the assembly on behalf of latin america and caribbean states, the chilean envoy said overwhelmingly u.n. opposition to the embargo reflects the consensus of virtually the entire world. >> we emphasize the consistency between the application of the unilateral measures which has no backing international law and the spirit of principles and purposes of the charter of the united nations. we urge the u.s. to make the necessary adjustments in this regard, allowing this legislation with the charter of the united nations, the resolutions of the united nations, and the views of countries of latin america and the caribbean in general of all the regions of the world. >> the united nations is warning that haiti's upcoming march harvest may already have been destroyed by the flooding of hurricane sandy. it left haiti overrun with devastating floods, causing widespread damage and adding thousands of people to the massive numbers already displaced by previous floods and the devastating earthquake of january 2010. on tuesday, the u.n. relief official said in addition to potentially destroying march's
. lasos. >> this is not just a problem for san francisco. it's a problem for america. america is losing the jobs oversees and the corporations are taking the jobs oversees and off shoring the labor and my proposal is tax those corporations that off shore our jobs. just tax them and that will be a deterrent and we can use that money to create jobs here at home here in san francisco. use that money to create jobs in the private and public sector so that's my proposal to create jobs in san francisco. >> mr. rogers. >> i like that one. you know i think that the gross revenue tax is a progressive tax and that tax would allow new businesses, small businesses able to flourish so we have something to look forward to with that. that being said treasure island seems to me a car dependent project and unless you have a ferry that is going there and dropping you off, but that would be somewhat time consuming. the same is true with hunter's point and the problem is there isn't a lot of transportation near there. the trances bay terminal next to bart, next to cal train this is a great project and
: if the king is coming or if someone from america or france is coming, we are asked to go out and show our happiness, our appreciation that they come to see us. we go out, around a hundred of us, and we clap our hands and hit this piece of metal that we have. it is quite a show. you can really appreciate it. if the government needs the guild steward in some cases like that, they call him. that's the role of the guild steward. keach: archaeologists believe that in ancient ostia specialists also organized themselves into craft associations and guilds. the shipwrights, for example, had a large and active guild. these are the ruins of what is believed to have been their clubhouse. it was a magnificent building with a suite of dining rooms arranged around a long, indoor fish pond that would have been lined with imported marble. claridge: the principal feature is this large, central court which provides ample space for all sorts of perhaps alfresco dining as well that they could actually put their couches out in the garden and dine outside. otherwise, there would be entertainments laid on -- dan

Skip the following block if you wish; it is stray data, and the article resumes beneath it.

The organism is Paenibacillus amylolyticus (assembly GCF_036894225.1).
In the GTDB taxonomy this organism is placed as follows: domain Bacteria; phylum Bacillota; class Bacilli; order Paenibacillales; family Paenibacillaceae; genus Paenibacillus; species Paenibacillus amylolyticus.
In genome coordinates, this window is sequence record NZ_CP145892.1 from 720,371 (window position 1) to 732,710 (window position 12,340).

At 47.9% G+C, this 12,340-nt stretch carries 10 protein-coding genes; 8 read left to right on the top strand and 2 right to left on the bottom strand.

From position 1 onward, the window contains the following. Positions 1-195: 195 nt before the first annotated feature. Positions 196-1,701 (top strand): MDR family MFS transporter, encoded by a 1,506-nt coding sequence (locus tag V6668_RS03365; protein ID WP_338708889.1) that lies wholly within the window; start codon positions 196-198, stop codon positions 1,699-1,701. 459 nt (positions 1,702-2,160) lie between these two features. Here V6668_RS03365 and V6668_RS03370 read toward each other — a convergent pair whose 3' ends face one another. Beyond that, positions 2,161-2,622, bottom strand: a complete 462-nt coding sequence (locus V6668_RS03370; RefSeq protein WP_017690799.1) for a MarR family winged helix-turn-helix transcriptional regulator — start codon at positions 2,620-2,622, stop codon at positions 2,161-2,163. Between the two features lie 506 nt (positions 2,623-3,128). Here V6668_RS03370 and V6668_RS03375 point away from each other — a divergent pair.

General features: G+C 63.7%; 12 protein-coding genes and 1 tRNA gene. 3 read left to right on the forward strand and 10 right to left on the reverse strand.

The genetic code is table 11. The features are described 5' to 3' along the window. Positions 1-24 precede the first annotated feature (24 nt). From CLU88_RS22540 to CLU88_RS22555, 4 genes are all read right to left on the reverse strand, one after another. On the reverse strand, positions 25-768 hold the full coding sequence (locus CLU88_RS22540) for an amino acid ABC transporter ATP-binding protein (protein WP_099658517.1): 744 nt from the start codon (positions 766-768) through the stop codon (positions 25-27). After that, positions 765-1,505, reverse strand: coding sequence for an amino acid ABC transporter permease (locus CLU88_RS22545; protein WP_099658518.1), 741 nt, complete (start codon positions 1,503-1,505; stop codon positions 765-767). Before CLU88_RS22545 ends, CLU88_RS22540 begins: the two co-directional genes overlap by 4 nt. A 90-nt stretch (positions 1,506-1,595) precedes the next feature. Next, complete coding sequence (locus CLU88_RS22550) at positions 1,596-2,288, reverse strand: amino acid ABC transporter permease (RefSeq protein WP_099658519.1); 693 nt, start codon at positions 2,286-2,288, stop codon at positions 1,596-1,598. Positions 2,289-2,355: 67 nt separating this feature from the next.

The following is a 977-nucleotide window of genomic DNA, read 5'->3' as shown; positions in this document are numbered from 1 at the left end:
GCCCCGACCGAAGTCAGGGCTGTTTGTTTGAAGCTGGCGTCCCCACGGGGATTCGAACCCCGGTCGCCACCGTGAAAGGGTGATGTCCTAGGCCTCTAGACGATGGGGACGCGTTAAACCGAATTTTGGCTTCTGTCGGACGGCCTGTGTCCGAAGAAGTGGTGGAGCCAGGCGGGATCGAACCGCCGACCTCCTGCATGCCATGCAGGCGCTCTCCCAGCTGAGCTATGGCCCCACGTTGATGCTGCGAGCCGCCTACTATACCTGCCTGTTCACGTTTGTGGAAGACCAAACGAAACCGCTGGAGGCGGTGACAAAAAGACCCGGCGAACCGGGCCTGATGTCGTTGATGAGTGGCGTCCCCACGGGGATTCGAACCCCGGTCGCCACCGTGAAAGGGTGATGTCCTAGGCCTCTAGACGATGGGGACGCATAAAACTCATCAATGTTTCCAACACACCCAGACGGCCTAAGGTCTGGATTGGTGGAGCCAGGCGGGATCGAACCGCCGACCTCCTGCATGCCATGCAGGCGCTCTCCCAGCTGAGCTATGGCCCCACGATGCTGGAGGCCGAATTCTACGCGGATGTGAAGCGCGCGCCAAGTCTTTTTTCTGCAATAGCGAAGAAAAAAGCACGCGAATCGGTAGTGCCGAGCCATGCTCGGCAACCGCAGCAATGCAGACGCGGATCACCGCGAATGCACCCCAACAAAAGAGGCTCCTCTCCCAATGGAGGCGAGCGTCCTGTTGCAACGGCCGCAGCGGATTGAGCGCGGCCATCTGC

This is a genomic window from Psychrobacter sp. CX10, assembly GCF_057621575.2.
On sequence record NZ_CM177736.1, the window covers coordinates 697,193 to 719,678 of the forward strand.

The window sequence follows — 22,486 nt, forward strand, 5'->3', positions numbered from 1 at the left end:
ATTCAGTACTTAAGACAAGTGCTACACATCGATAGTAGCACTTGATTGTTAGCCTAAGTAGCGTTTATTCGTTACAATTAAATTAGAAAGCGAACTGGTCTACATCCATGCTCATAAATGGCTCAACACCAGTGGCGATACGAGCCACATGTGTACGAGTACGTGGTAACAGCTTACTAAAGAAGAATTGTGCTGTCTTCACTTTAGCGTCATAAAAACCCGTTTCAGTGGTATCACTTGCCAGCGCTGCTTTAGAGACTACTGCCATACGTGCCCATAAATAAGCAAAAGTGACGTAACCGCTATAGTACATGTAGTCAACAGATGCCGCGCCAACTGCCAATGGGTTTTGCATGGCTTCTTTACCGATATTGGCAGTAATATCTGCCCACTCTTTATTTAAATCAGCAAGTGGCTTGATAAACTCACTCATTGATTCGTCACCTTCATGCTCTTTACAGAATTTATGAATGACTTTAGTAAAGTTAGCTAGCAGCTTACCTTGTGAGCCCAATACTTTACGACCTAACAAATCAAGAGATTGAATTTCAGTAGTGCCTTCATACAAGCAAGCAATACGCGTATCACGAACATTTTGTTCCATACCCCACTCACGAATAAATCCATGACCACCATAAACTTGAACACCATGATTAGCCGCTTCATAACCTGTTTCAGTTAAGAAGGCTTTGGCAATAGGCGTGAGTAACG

service to this country, but for reminding us why america is and always will be the greatest nation on earth. >> although president obama stressed the importance of supporting returning troops in his speech, veterans continue to face extremely high levels of the unemployment, traumatic brain injury, ptsd, and homelessness. their unemployment rate is 3% higher than the general population. almost a quarter of recent veterans coming home are injured physically or emotionally. more than 600,000 veterans are homeless, an estimated 18 veterans commit suicide a day. a new study questions the government's commitment to supporting soldiers. and the headline "accuracy isn't priority as va battles disability claims backlog" reveals how thousands of veterans are being denied disability benefits as a result of errors. in his article, he writes about navy veteran hosea roundtree, whose claim for disability compensation was reduced, despite in suffering from flashbacks from his time in lebanon. the va has a duty to assist veterans in developing their evidence to support the claims, but the departm